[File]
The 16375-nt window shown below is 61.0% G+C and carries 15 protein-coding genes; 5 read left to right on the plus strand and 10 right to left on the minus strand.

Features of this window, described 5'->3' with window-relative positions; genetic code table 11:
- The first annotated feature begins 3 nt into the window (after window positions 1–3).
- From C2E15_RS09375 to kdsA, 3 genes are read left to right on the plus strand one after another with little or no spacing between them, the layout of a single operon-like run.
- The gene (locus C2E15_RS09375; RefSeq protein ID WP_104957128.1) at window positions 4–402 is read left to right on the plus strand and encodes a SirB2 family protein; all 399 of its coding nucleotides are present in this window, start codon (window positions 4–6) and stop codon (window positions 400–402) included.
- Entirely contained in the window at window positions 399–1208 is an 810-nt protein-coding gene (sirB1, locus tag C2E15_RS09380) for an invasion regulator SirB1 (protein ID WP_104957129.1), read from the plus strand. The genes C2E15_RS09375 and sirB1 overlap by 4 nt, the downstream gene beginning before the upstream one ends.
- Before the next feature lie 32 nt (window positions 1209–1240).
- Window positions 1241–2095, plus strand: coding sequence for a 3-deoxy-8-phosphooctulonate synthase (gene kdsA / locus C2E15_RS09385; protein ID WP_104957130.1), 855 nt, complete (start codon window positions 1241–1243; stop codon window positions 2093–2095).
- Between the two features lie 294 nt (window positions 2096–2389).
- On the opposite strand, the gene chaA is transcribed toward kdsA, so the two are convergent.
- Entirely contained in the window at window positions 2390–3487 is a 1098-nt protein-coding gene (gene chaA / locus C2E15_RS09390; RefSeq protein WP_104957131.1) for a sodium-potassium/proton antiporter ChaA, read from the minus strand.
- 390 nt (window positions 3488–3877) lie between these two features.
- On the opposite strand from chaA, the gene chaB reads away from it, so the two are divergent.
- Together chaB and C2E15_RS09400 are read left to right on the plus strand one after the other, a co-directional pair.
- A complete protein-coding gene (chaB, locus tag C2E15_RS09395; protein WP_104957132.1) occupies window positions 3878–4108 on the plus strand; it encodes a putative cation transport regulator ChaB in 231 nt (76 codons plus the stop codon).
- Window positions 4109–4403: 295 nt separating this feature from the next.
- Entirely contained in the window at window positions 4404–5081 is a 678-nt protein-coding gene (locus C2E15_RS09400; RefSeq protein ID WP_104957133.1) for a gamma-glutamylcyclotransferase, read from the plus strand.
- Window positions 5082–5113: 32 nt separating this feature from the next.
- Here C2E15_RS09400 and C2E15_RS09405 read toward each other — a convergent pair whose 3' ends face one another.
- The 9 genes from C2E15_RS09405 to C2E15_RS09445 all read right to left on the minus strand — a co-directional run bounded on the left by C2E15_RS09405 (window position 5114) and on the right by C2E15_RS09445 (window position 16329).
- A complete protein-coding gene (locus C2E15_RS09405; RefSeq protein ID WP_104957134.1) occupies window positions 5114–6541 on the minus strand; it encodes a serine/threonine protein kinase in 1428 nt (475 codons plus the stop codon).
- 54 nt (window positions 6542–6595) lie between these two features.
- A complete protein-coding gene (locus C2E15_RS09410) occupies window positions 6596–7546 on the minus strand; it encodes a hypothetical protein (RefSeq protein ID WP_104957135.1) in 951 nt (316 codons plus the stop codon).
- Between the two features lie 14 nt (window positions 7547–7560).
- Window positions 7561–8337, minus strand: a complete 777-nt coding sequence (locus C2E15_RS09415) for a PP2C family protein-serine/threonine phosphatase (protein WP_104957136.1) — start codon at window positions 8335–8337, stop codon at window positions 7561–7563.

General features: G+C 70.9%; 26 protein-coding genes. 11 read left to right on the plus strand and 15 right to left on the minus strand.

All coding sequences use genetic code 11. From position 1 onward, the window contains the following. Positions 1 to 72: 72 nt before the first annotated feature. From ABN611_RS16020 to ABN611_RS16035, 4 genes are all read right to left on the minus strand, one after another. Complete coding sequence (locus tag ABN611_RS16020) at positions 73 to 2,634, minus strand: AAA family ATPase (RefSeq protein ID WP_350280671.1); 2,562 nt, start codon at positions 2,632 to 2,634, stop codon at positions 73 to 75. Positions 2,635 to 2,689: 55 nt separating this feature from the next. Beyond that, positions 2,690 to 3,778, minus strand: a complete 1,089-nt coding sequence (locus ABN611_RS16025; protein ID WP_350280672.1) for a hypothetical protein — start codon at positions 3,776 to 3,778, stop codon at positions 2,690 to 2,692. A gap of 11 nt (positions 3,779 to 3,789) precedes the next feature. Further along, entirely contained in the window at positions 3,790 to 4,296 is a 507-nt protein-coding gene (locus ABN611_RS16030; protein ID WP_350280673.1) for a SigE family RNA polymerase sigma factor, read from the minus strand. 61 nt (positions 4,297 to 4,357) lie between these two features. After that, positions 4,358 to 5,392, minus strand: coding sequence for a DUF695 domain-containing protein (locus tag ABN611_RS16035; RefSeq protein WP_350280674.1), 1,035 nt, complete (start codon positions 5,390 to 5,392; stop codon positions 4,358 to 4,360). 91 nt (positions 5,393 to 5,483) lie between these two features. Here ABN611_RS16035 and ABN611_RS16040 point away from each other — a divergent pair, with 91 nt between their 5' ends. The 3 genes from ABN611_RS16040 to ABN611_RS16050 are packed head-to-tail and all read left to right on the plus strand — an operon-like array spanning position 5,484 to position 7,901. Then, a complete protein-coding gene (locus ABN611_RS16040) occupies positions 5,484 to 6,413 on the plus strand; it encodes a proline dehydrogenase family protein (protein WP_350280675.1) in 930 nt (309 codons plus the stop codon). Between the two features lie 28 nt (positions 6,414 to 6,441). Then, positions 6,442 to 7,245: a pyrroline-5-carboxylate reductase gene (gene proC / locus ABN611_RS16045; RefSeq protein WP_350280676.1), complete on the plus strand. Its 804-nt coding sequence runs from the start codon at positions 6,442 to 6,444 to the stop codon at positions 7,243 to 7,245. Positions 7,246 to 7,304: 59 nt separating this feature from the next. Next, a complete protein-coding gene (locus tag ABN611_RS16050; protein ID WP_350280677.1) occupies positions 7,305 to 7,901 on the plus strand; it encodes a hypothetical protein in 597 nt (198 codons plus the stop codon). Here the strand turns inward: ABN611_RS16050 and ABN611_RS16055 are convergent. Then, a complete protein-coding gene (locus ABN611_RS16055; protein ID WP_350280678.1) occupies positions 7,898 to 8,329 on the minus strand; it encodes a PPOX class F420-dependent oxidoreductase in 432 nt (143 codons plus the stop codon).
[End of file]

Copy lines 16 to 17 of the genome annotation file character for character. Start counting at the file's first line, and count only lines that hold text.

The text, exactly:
- Window positions 4109–4403: 295 nt separating this feature from the next.
- Entirely contained in the window at window positions 4404–5081 is a 678-nt protein-coding gene (locus C2E15_RS09400; RefSeq protein ID WP_104957133.1) for a gamma-glutamylcyclotransferase, read from the plus strand.